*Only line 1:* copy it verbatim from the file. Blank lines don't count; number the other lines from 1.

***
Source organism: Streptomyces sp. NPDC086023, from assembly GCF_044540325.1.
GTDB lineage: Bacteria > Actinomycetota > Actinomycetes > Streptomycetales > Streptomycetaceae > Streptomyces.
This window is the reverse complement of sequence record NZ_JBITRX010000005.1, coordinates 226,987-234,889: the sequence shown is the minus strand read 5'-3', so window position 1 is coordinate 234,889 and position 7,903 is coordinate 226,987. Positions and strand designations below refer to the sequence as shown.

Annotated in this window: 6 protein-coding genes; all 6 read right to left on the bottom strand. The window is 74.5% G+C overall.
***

Source organism: Streptomyces sp. NPDC086023, from assembly GCF_044540325.1.